Screen International magazine’s talent-spotting initiative ‘Stars of Tomorrow’ has been a launchpad for promising and talented individuals in the UK and Ireland since 2015, giving fresh talent a chance at striking it big on a global scale. About a year ago, Screen International, in collaboration with the Dubai International Film Festival, launched the ‘Arab Stars of Tomorrow’ initiative, a similar platform for up and coming film talent in the middle east to get a chance at some international limelight of their own. Among the five recent picks is the admirably driven Egyptian actor Ahmed Malek, best known for his roles in hit Egyptian dramas such as The Brotherhood, his most well-known role so far as a young Hassan El-Banna, in addition to his role as the teenage playboy Adham in the hit melodrama Story of Hayah.

“It was pretty interesting,” Ahmed commented on a quick phone interview, “your art isn’t just being reached locally but internationally, it’s a whole new level of appreciation that gives you so much drive, especially being with similar talents in the region who are fighting to further their craft.” He further added “Regionally, Egyptian cinema is strong and dominant, but unfortunately, in the past 20 or 30 years internationally, it’s been backwards.”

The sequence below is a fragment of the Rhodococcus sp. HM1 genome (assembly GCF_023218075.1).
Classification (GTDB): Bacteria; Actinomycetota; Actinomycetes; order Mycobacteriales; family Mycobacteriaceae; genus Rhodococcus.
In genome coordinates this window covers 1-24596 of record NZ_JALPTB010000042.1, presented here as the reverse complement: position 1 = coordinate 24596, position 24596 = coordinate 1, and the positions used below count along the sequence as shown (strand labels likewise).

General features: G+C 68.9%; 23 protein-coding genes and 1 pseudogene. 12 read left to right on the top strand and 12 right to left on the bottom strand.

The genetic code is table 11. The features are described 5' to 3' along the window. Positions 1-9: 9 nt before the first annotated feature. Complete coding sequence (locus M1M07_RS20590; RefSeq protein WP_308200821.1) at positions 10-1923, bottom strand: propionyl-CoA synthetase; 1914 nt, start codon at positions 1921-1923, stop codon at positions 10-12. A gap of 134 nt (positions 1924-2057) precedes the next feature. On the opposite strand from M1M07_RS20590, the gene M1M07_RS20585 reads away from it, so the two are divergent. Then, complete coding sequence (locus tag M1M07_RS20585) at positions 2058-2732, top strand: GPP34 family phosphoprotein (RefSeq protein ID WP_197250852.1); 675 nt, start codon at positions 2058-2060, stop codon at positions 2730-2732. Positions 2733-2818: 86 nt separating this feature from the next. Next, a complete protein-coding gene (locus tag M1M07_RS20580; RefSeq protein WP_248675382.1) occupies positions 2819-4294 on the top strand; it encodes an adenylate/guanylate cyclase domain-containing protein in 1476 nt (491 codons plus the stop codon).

When you look at Malek’s approach to acting and performance, whether you’re an avid fan or an outsider looking in, you can easily see a man who’s passionate about adopting whichever role he’s given to a tee; this is a man who enjoys putting himself in the shoes of his personas to get a much better grasp of the quirks and qualms of a character, such as his preparation for the role as Mans in Clash, having to put on weight and learn a more slang-oriented version of Egyptian Arabic as well as bleaching his hair. And prior to his role as the young cleric in Sheikh Jackson, he practiced how to dance as close as he could to the real deal solely because he preferred doing his own performances without having to resort to a double. “You give yourself some credit and it’s pretty cool, but what matters is the work and the craft,” Malek concluded. 

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